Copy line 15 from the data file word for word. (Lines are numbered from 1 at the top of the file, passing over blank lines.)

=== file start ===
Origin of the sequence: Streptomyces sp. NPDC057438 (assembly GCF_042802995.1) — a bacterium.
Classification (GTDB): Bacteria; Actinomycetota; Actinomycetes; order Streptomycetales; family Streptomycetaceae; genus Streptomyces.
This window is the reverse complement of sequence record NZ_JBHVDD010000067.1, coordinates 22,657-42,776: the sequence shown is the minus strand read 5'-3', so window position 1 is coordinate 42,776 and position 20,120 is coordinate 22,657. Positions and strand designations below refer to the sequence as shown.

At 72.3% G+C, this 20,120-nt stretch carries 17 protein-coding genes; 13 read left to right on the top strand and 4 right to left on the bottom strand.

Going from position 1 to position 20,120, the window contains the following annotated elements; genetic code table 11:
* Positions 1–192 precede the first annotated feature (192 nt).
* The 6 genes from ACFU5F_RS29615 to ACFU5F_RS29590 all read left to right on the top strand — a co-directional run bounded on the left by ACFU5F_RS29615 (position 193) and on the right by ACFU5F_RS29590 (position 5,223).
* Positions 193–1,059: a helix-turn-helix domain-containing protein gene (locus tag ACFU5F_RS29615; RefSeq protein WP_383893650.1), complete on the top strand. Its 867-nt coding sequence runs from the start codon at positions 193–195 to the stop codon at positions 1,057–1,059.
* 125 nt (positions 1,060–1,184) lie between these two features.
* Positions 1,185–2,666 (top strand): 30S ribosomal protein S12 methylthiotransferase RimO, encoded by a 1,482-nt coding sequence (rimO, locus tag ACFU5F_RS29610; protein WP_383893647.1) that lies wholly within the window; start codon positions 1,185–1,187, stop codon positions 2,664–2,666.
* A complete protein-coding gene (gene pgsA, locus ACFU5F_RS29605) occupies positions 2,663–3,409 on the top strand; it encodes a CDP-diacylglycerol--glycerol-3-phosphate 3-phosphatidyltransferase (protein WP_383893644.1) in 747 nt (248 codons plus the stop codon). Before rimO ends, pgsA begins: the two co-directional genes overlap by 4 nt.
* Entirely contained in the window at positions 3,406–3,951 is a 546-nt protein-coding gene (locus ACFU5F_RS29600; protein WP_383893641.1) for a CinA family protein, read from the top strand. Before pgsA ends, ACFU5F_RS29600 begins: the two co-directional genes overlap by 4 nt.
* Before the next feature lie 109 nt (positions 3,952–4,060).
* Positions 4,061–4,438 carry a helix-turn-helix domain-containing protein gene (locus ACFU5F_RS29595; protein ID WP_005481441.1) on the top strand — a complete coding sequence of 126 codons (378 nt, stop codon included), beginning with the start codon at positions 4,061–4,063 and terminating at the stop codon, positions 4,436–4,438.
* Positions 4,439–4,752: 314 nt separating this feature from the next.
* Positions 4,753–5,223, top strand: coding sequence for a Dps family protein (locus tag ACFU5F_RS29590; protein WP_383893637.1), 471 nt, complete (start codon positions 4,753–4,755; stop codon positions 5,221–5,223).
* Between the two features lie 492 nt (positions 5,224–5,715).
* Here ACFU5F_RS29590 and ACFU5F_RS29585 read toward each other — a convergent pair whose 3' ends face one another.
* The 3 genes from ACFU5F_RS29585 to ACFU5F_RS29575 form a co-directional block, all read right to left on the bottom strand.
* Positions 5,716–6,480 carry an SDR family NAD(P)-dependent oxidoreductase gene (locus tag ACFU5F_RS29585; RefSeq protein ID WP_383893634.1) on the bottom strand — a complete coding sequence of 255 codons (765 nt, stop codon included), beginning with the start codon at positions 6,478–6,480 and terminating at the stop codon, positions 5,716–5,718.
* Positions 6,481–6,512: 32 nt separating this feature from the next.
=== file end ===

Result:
* Positions 4,439–4,752: 314 nt separating this feature from the next.